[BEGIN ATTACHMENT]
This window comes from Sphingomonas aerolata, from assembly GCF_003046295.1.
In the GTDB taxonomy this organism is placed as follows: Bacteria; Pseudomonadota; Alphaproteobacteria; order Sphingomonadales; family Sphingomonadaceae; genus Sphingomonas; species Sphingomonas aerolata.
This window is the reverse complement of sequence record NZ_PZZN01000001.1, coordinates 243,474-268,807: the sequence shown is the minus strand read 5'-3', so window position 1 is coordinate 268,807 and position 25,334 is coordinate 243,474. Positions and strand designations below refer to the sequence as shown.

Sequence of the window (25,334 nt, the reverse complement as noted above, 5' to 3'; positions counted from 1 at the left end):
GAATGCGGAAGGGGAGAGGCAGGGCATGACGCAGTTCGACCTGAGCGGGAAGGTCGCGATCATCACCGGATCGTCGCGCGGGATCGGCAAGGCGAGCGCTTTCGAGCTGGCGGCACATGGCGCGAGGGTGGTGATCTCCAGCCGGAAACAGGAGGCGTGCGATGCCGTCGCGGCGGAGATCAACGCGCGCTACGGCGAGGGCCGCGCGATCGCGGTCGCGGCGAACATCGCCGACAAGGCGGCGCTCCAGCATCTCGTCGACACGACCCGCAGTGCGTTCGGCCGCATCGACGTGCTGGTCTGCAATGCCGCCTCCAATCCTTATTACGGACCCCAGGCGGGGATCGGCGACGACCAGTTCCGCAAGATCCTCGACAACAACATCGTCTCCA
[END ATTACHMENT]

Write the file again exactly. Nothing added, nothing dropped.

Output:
This window comes from Sphingomonas aerolata, from assembly GCF_003046295.1.
In the GTDB taxonomy this organism is placed as follows: Bacteria; Pseudomonadota; Alphaproteobacteria; order Sphingomonadales; family Sphingomonadaceae; genus Sphingomonas; species Sphingomonas aerolata.
This window is the reverse complement of sequence record NZ_PZZN01000001.1, coordinates 243,474-268,807: the sequence shown is the minus strand read 5'-3', so window position 1 is coordinate 268,807 and position 25,334 is coordinate 243,474. Positions and strand designations below refer to the sequence as shown.

Sequence of the window (25,334 nt, the reverse complement as noted above, 5' to 3'; positions counted from 1 at the left end):
GAATGCGGAAGGGGAGAGGCAGGGCATGACGCAGTTCGACCTGAGCGGGAAGGTCGCGATCATCACCGGATCGTCGCGCGGGATCGGCAAGGCGAGCGCTTTCGAGCTGGCGGCACATGGCGCGAGGGTGGTGATCTCCAGCCGGAAACAGGAGGCGTGCGATGCCGTCGCGGCGGAGATCAACGCGCGCTACGGCGAGGGCCGCGCGATCGCGGTCGCGGCGAACATCGCCGACAAGGCGGCGCTCCAGCATCTCGTCGACACGACCCGCAGTGCGTTCGGCCGCATCGACGTGCTGGTCTGCAATGCCGCCTCCAATCCTTATTACGGACCCCAGGCGGGGATCGGCGACGACCAGTTCCGCAAGATCCTCGACAACAACATCGTCTCCA